The oil and natural gas industry dominates Kuwait's economy, accounting for over 40 percent of its GDP and general energy needs annually. However, the country is seeking to reduce its reliance on fossil fuels to establish a low-carbon future. The strategy to diversify its energy sources has been around since the 2019 Kuwait Energy Outlook release, which emphasized the country's historical import of liquefied natural gas (LNG) due to the lack of development of the power generation sector in previous years.
As the world's top ten oil producers and home to the sixth-largest oil reserves globally, Kuwait faces severe challenges in today's energy industry. The 2020 COVID-19 pandemic saw oil-price volatility as the market experienced a significant shift in supply, demand, and technological uses. The pandemic has pushed the urgency of Kuwait's evaluation of the current energy situation, catalyzing the need to evolve to a more environmentally friendly alternative during the next two decades.
As a result, Kuwait's LNG production expects to grow to 27.3 Bcm in 2035, albeit by then, the supply would still not meet the domestic demand, the country would still import some LNG to fill in the gaps. The decision to gradually shift to natural gas also stems from increasing LNG demand by 2.2 percent year on year or taking a 55 percent share of total energy demand in 2035 as businesses aim to contribute to more sustainable energy resources. Solar generation follows LNG in second place by modest growth of 3 percent last year. In contrast, the government has forecasted declining oil and fossil fuel energy demand to 42 percent of the market share in 2035.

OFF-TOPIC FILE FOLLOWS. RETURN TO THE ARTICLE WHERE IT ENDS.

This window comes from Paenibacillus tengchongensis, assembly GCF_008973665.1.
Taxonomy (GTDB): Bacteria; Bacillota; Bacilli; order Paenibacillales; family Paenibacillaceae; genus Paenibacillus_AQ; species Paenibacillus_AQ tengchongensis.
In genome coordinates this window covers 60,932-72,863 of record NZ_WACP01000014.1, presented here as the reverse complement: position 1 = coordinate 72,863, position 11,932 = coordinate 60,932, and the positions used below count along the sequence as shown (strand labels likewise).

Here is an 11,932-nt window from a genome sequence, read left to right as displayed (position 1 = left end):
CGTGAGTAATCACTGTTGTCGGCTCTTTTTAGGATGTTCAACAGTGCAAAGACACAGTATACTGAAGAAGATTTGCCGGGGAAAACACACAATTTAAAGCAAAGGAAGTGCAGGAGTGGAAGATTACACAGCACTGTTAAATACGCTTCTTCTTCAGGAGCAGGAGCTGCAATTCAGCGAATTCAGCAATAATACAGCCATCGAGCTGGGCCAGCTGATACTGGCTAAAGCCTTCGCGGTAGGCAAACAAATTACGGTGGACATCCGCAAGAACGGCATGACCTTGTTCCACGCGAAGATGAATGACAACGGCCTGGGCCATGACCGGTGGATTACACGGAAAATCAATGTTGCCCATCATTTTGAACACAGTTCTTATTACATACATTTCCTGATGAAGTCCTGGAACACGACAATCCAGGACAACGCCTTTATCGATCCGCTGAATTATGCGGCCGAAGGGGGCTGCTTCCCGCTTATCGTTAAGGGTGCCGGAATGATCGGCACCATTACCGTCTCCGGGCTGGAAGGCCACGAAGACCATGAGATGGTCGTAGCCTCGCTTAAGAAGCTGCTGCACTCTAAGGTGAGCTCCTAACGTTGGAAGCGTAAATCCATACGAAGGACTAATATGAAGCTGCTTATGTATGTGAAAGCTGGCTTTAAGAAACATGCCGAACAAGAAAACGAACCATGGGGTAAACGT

In terms of capacity, Kuwait has increased its power generation by over 13.2 gigawatts (GW), hoping to achieve over 32 GW by 2035, primarily through plants with a combination of oil and gas production. The government has expressed its intention to favor using natural gas in combined plants to gradually increase renewable energy production capacity, specifically in solar and natural gas.
However, Kuwait's relatively slow development on renewable energy technologies stands as the forefront challenges in the country's strategy to become more sustainable; the government has yet to encourage dynamic private sector collaborations to open the energy sector for a more robust growth filled with innovations and knowledge transfers. The Kuwait Authority for Partnership Projects has recently initiated a public-private partnership with Shagaya to establish renewable energy plants that will take one of the first actions towards the country's Environmental Sustainable Goals (ESG).
With the industry still being a public-centered environment, Kuwait's government needs to tackle several challenges and encourage investments by opening its energy industry to the open market. One of the most revolutionary agendas to conduct is to tackle the issues from the demand side through pricing reform and rationalizing consumption. However, the country would still need to resolve issues that arise from the transformation of the energy sector, such as transportation and other industries currently related to the oil industry's success. Kuwait will soon remove fossil fuel subsidies for its citizens to slowly alternate towards renewable energy options, allowing growth for the industry to catch up to the global ESG demand.